April 28, 2009 The Birth

Dear Readers,

The other nice thing about being in Belle Mead, NJ, last weekend, was being closer to the employer of Paul Muldoon, MV staple and a favorite poet of your editor. As you all know, he teaches at Princeton, and has also been poetry editor of the New Yorker for about a year. My friend Mike gave me a copy of the Princeton magazine, which featured an article about one of Muldoon’s other personas, lyricist/singer/rhythm guitarist for the local garage-pop band Rackett.

I never need much of an excuse to run a Muldoon poem, but there it was. And after enjoying such a lovely weekend, and the Mets game at Citifield last night, I went looking for a “spring” poem by the man. What I found, however, was this paean, which speaks not of rebirth, but birth itself. Nonetheless this is a nature poem of sorts: look at the vocabulary following “haul into the inestimable realm.” Muldoon is copying, of course, since a catalogue of scientific names of flora and fauna is an old trick of English-language poets. He does it in his own inimitable style, however, ditching the phyla and species names for his own arcane choices–jennets? eel-spears? kickapoo quiffs? A real treatment of the poem would of course send one to the OED. Anyone game?

I’m dedicating this poem to my friends Brian and Kathleen, special guest readers of this week’s verse. Last week they welcomed their daughter, Maeve, and what could be more appropriate than an Irish-american poem welcoming Dorothy Aoife? Have a good week, y’all. ~mjl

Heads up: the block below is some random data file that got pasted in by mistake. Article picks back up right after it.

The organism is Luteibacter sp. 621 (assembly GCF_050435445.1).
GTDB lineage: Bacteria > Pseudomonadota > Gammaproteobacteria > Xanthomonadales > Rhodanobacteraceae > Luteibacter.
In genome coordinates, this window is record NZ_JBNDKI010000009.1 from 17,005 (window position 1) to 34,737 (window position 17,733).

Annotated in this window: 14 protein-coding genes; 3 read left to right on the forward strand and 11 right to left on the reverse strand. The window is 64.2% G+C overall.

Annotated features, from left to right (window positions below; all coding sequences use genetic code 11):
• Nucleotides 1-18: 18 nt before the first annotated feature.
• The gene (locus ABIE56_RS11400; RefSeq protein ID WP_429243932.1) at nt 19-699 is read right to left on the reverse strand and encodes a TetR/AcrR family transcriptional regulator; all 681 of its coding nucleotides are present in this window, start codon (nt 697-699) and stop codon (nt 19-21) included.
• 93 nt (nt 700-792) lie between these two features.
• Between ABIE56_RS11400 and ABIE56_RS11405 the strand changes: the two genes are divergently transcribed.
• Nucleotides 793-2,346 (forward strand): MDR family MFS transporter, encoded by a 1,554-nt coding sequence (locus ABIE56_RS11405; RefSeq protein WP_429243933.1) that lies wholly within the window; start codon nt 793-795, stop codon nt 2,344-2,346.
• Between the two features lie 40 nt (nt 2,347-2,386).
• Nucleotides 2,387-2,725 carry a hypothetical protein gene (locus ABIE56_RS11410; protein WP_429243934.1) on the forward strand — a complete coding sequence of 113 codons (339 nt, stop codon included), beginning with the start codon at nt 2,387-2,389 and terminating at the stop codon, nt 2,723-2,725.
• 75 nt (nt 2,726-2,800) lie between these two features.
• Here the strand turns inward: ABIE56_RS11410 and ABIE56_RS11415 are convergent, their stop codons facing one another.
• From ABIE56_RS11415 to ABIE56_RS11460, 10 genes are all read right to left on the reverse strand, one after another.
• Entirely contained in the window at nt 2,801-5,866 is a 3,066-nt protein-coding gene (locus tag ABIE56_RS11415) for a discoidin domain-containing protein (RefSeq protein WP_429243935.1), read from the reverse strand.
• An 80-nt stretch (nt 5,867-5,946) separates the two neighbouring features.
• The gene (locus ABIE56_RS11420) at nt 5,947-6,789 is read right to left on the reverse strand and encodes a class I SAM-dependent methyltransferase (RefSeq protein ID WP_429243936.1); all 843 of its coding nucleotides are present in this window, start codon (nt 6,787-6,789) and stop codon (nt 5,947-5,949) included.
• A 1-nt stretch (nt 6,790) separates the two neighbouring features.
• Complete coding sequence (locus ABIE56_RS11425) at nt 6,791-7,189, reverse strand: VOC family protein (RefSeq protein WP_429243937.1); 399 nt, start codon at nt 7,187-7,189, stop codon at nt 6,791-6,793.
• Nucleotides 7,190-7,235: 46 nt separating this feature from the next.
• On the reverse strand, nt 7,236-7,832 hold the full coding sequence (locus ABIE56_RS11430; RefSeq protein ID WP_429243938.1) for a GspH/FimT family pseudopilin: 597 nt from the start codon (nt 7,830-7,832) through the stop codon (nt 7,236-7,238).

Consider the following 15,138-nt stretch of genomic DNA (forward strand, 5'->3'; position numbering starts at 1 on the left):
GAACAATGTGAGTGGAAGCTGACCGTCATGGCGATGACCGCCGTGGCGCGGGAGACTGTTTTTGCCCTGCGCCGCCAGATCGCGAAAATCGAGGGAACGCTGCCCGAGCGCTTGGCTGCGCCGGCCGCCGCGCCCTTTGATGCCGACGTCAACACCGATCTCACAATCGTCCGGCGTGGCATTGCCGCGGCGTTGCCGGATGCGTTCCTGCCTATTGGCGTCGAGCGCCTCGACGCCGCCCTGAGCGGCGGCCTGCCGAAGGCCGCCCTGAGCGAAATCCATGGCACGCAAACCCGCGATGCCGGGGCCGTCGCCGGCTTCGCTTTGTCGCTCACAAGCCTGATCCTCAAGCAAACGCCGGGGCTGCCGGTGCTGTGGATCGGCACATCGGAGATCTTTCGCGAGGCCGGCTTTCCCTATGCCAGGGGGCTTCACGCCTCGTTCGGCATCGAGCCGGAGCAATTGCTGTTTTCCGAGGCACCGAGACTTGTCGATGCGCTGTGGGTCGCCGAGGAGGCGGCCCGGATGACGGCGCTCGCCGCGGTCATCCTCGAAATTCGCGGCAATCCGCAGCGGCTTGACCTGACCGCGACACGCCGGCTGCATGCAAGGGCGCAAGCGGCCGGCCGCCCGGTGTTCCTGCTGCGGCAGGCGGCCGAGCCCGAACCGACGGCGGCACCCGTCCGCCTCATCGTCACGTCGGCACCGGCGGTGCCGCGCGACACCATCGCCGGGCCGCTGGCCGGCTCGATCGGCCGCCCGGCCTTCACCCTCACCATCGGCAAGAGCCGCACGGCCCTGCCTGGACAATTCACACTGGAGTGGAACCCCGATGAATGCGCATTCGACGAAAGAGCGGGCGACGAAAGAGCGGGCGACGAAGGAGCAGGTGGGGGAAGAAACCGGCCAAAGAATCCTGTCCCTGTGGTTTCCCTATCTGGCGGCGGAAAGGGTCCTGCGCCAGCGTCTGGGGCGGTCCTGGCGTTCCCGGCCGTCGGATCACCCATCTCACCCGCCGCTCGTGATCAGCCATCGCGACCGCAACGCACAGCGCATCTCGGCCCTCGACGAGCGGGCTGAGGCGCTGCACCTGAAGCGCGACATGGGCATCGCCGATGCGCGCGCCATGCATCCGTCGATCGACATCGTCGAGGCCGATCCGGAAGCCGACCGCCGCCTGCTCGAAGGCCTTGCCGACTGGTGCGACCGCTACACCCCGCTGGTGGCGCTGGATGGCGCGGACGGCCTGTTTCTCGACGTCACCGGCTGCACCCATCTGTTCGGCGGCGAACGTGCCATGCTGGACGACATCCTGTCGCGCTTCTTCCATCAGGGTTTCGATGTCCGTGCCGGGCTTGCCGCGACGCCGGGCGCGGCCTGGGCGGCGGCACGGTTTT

THE BIRTH


Seven o’clock. The seventh day of the seventh month of the year.
No sooner have I got myself up in lime-green scrubs,
a sterile cap and mask,
and taken my place at the head of the table

than the windlass-woman ply their shears
and gralloch-grub
for a footling foot, then, warming to their task,
haul into the inestimable

realm of apple-blossoms and chanterelles and damsons and eel-spears
and foxes and the general hubbub
of inkies and jennets and Kickapoos with their lemniscs
or peekaboo-quiffs of Russian sable

and tallow-unctuous vernix, into the realm of the widgeon—
the ‘whew’ or ‘yellow-poll’, not the ‘zuizin’—

Dorothy Aoife Korelitz Muldoon: I watch through floods of tears
as they give her a quick rub-a-dub
and whisk
her off to the nursery, then check their staple-guns for staples

-1994

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